The newest vacuum excavator introduction by McLaughlin meets a growing market demand for more powerful air vacuums, but by still combining a water vacuum system offers a more complete on-site solution for contractors, says company president Dave Gasmovic.
The Xtreme line of combination air/water vacuum excavators was introduced at this year's International Construction and Utility Equipment Exposition (ICUEE) in Louisville, Ky. as the first McLaughlin-made machine to boast a positive displacement blower rated at 1,200 cubic feet per minute (cfm). The actual model on display was the second built; a Pennsylvania gas contractor bought the earlier prototype.
"We've been doing vacuum excavators for probably 14 years. What we have seen as vacuums have been developing is that most of them were hydro vacs, but now with water becoming a scarcer resource and it being hard to dispose of wet mud in a tank, more and more people are looking at doing air vacuuming," says Gasmovic, whose company two years ago signed a private label agreement with Vermeer under which all of its vacuums are made for and sold by Vermeer and that company's authorized dealers. "One of the problems with air is always that air breaks up a lot quicker than water does. Water has a lot more destructive power, air disperses quicker, so what we have done is up the power on some of our vacuums and made a combination air-water vac.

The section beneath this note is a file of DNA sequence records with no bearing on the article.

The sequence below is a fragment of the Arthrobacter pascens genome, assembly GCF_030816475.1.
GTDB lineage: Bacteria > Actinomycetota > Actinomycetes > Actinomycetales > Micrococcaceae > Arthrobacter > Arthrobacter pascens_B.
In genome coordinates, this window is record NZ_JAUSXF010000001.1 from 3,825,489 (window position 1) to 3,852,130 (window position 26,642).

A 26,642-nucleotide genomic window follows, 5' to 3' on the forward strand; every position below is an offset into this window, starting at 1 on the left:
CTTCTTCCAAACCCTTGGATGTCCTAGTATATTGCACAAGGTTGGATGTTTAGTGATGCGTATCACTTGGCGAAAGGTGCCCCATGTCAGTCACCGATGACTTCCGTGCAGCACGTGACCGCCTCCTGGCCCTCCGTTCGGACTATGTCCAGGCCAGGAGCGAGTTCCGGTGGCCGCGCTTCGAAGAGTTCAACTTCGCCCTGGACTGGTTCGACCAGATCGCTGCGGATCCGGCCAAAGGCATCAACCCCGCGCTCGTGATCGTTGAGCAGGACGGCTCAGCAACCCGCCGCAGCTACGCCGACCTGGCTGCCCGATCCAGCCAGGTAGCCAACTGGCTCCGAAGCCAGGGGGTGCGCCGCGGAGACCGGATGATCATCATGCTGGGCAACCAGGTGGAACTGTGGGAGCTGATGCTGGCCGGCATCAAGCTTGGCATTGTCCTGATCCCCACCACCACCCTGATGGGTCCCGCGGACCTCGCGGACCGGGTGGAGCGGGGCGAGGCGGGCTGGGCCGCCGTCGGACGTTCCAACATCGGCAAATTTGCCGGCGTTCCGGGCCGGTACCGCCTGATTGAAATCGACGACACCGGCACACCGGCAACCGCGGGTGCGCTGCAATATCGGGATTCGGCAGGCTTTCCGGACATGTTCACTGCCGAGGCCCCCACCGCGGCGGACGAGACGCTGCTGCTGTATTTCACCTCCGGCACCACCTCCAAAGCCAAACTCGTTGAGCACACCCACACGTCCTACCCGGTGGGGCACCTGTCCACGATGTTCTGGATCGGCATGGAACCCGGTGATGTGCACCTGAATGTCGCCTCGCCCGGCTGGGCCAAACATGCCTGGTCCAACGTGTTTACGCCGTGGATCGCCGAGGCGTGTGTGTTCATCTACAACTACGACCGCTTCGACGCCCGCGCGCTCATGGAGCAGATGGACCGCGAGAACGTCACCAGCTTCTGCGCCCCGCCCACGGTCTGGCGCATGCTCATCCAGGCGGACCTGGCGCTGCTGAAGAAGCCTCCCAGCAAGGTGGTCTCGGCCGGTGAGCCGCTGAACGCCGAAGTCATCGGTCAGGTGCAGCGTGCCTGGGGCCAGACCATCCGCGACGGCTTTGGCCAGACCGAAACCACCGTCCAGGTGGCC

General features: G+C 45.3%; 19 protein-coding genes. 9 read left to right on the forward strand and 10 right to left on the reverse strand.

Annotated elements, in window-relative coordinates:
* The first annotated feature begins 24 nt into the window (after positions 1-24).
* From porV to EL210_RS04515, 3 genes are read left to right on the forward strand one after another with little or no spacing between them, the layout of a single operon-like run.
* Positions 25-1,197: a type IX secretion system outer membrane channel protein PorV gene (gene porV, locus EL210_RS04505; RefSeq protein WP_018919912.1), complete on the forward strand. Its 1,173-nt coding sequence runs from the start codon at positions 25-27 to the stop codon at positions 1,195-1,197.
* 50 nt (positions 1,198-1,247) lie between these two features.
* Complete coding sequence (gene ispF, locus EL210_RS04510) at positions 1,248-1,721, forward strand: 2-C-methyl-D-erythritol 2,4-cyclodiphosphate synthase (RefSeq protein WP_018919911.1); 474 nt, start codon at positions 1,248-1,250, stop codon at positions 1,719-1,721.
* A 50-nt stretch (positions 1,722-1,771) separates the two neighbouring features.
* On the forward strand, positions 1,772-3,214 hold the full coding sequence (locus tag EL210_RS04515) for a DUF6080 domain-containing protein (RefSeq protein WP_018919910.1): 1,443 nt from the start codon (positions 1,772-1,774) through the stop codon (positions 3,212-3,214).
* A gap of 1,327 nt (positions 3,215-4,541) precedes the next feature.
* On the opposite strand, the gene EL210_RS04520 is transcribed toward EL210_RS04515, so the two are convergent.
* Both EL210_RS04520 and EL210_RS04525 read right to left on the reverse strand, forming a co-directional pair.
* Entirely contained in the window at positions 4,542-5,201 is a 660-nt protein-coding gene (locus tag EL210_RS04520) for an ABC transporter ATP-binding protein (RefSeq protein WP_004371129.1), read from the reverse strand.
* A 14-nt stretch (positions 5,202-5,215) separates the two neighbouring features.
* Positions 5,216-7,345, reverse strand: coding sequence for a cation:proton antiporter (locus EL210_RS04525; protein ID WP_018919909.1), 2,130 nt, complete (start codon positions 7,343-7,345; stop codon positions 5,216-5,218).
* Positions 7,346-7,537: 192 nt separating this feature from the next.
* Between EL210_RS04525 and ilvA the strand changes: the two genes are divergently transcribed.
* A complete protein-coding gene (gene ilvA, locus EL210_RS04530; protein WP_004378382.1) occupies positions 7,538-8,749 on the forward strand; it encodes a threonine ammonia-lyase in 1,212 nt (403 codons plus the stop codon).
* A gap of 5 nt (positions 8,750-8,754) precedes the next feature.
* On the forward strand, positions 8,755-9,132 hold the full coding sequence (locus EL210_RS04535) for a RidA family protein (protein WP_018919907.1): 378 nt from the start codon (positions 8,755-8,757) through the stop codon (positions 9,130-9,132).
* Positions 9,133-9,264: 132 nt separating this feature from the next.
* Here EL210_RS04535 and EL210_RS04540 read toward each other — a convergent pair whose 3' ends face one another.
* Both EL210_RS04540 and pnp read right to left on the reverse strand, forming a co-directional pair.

"What the 1,200 cfm does is give you a lot more air speed to move the material out of the hole, get it up faster and let you dig faster. It's got a built-in on-board air compressor, so you don't have to have a second compressor on the job, and it still does have a water system, because some ground conditions just aren't going to allow you to dig with air."
Meeting the market's want for air vacuums including notably in Europe, the Xtreme vacuum excavator uses a three-stage "cyclone" filtration system that, while accommodating wet vacuuming excavation also, spins the dry material as it comes out of the tank, taking the dust out and leaving very little final material in the final filter. "The nice thing about when you do air vacuuming, you're able to put the material back in the hole you've done the excavation from, if they allow that," says Gasmovic, "or at least even if you have to bring in clean backfill, it's easier to dispose of dry material than it is wet material.
"Even though we're not using water and we say it's dry vacuuming, the ground still has moisture in it. If we're using air in this, it's still going to be sticky, and if you don't have enough air speed, you start to clog and then you have to deal with the clogs."
Powered by a 99-horsepower Kubota diesel engine, the Xtreme line has a water system rated at 5.6 gallons per minute that produces up to 15 inches of mercury and 3,000 pounds per square inch of pressure. The unit on display at ICUEE had a 500-gallon spoil tank. "The only thing you'd maybe want different is to go to a larger spoil tank, to be able to stay on the job longer before you have to go dump," says Gasmovic. Tanks holding 800 and 1,200 gallons are available.
The combination air/water vacuum excavator is available in either a trailer- or skid-mounted configuration. Looking ahead, there may be room for a larger model, says Gasmovic, but it is not McLaughlin's intention to get into the manufacture of full truck sizes, focusing instead between that range and what is now offered.